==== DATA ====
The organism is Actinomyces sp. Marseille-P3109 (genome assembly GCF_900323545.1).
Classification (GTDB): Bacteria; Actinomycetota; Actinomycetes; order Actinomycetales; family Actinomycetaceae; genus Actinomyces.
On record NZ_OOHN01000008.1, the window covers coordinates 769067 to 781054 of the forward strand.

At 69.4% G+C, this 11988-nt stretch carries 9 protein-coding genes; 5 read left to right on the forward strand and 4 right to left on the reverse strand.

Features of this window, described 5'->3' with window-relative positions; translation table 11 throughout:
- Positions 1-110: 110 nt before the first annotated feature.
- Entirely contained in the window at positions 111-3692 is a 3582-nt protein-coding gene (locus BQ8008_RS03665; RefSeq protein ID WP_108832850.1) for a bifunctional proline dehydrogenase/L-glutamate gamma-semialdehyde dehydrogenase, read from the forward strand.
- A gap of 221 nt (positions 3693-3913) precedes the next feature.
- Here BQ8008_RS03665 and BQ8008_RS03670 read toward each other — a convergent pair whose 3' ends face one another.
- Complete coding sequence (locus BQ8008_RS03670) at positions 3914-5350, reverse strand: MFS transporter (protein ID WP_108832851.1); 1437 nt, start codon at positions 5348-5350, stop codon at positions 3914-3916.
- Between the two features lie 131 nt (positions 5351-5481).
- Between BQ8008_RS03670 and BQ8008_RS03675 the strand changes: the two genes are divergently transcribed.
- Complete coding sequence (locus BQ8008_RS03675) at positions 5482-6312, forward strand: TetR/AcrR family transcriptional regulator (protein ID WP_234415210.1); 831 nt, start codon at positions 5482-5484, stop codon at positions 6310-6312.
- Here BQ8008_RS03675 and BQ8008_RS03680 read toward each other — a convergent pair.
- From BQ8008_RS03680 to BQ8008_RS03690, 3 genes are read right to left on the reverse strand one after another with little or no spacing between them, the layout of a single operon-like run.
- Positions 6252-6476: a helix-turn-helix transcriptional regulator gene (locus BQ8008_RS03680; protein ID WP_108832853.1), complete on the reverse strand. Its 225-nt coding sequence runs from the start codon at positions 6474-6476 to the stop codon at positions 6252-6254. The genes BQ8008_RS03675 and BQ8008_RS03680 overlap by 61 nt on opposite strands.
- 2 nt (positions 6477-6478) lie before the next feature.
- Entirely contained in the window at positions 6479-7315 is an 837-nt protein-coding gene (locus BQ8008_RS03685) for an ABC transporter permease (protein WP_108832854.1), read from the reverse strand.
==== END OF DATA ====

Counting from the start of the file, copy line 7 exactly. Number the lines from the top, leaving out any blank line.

- Entirely contained in the window at positions 111-3692 is a 3582-nt protein-coding gene (locus BQ8008_RS03665; RefSeq protein ID WP_108832850.1) for a bifunctional proline dehydrogenase/L-glutamate gamma-semialdehyde dehydrogenase, read from the forward strand.